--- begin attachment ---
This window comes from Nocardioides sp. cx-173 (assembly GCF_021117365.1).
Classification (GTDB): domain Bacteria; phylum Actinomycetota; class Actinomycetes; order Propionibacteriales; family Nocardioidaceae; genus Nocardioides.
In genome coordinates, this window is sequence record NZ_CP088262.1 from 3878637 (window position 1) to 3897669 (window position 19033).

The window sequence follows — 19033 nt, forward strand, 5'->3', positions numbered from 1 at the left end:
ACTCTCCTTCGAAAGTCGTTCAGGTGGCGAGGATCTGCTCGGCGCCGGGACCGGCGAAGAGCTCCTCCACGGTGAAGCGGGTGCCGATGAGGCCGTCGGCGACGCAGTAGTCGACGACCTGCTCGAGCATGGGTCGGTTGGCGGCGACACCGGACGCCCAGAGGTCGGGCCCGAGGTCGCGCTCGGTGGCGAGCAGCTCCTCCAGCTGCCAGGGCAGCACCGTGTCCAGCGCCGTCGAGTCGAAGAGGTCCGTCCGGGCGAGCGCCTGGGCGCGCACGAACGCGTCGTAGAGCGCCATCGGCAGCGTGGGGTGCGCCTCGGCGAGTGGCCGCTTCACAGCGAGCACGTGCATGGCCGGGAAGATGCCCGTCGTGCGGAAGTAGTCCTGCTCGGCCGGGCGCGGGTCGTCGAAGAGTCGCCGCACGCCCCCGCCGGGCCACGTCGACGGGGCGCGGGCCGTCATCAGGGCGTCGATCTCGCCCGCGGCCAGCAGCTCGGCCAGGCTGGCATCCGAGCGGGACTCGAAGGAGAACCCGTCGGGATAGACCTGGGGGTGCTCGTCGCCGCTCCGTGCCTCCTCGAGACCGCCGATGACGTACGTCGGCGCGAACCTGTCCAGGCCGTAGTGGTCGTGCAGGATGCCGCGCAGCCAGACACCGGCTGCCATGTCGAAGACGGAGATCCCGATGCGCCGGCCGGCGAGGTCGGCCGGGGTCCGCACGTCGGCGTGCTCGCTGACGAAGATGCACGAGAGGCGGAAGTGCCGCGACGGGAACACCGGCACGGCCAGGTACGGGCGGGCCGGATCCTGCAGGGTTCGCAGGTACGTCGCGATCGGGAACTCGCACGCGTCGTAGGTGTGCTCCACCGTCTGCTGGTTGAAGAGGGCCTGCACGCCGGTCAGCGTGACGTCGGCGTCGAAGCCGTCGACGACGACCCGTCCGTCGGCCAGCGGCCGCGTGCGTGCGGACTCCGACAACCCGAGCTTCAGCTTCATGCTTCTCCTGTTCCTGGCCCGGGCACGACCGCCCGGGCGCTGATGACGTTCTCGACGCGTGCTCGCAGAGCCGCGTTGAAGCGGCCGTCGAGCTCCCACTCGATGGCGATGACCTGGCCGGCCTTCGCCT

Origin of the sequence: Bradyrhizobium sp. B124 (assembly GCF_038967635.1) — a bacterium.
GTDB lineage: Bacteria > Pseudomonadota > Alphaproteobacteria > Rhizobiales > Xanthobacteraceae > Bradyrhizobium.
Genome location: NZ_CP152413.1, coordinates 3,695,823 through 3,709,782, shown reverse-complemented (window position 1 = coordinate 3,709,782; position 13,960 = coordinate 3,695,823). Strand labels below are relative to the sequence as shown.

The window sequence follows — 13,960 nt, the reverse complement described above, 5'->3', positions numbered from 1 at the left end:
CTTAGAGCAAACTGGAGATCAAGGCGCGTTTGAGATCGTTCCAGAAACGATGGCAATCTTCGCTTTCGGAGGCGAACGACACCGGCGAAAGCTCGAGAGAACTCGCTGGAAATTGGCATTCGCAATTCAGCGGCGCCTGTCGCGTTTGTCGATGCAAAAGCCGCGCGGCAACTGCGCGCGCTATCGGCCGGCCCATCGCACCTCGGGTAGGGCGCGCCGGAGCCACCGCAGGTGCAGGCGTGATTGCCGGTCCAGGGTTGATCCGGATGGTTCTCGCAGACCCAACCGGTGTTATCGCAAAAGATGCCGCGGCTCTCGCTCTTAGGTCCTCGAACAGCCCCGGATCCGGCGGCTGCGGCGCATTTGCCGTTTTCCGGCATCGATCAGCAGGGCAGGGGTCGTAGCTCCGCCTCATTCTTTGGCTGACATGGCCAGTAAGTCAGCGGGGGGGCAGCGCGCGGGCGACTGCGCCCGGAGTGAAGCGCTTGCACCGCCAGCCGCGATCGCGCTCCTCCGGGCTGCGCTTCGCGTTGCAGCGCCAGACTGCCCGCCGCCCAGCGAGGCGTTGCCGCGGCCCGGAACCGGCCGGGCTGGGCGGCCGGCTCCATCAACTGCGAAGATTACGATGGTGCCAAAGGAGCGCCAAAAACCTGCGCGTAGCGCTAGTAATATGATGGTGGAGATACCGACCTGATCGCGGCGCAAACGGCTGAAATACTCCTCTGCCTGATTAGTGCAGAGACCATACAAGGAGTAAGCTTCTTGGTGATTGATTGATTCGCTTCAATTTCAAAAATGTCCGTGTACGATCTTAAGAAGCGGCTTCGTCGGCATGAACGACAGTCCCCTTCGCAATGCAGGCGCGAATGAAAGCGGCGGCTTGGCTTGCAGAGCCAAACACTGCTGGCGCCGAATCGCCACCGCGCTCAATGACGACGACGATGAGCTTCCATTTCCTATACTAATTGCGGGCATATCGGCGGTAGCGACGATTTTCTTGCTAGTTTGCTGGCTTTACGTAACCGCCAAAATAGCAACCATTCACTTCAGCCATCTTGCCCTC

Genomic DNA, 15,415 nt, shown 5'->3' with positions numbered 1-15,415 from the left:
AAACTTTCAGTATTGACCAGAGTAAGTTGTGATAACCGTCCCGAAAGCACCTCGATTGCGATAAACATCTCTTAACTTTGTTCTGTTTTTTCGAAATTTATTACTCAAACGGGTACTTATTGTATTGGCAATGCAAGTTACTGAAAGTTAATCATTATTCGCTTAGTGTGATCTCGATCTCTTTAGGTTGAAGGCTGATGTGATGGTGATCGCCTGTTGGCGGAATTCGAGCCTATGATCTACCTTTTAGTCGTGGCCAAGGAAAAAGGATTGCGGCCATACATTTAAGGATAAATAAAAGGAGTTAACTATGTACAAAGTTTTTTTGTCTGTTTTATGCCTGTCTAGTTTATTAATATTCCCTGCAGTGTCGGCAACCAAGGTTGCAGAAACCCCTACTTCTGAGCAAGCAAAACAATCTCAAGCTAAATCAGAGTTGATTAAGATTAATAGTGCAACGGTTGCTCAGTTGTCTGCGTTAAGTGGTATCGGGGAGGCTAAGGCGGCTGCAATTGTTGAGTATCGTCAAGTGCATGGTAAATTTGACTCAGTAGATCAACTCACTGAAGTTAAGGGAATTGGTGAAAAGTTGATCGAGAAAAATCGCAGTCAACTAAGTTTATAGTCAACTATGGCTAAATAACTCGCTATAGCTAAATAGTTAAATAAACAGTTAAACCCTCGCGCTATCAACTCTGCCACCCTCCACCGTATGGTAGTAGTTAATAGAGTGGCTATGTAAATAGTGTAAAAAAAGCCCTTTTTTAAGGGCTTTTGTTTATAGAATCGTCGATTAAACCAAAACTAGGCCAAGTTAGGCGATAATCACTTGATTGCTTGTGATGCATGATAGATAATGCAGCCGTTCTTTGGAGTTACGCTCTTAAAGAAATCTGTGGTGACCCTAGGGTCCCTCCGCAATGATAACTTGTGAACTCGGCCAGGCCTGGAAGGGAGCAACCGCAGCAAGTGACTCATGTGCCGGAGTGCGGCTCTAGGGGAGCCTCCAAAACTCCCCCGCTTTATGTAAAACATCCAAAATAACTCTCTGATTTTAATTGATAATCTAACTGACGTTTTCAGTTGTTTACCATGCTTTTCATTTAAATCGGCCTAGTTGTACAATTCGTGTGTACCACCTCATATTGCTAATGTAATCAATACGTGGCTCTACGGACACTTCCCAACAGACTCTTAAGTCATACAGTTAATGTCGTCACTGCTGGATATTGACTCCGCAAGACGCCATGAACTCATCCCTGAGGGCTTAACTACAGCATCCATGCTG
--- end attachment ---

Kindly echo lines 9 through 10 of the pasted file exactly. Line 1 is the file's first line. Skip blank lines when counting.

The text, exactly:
The window sequence follows — 13,960 nt, the reverse complement described above, 5'->3', positions numbered from 1 at the left end:
CTTAGAGCAAACTGGAGATCAAGGCGCGTTTGAGATCGTTCCAGAAACGATGGCAATCTTCGCTTTCGGAGGCGAACGACACCGGCGAAAGCTCGAGAGAACTCGCTGGAAATTGGCATTCGCAATTCAGCGGCGCCTGTCGCGTTTGTCGATGCAAAAGCCGCGCGGCAACTGCGCGCGCTATCGGCCGGCCCATCGCACCTCGGGTAGGGCGCGCCGGAGCCACCGCAGGTGCAGGCGTGATTGCCGGTCCAGGGTTGATCCGGATGGTTCTCGCAGACCCAACCGGTGTTATCGCAAAAGATGCCGCGGCTCTCGCTCTTAGGTCCTCGAACAGCCCCGGATCCGGCGGCTGCGGCGCATTTGCCGTTTTCCGGCATCGATCAGCAGGGCAGGGGTCGTAGCTCCGCCTCATTCTTTGGCTGACATGGCCAGTAAGTCAGCGGGGGGGCAGCGCGCGGGCGACTGCGCCCGGAGTGAAGCGCTTGCACCGCCAGCCGCGATCGCGCTCCTCCGGGCTGCGCTTCGCGTTGCAGCGCCAGACTGCCCGCCGCCCAGCGAGGCGTTGCCGCGGCCCGGAACCGGCCGGGCTGGGCGGCCGGCTCCATCAACTGCGAAGATTACGATGGTGCCAAAGGAGCGCCAAAAACCTGCGCGTAGCGCTAGTAATATGATGGTGGAGATACCGACCTGATCGCGGCGCAAACGGCTGAAATACTCCTCTGCCTGATTAGTGCAGAGACCATACAAGGAGTAAGCTTCTTGGTGATTGATTGATTCGCTTCAATTTCAAAAATGTCCGTGTACGATCTTAAGAAGCGGCTTCGTCGGCATGAACGACAGTCCCCTTCGCAATGCAGGCGCGAATGAAAGCGGCGGCTTGGCTTGCAGAGCCAAACACTGCTGGCGCCGAATCGCCACCGCGCTCAATGACGACGACGATGAGCTTCCATTTCCTATACTAATTGCGGGCATATCGGCGGTAGCGACGATTTTCTTGCTAGTTTGCTGGCTTTACGTAACCGCCAAAATAGCAACCATTCACTTCAGCCATCTTGCCCTC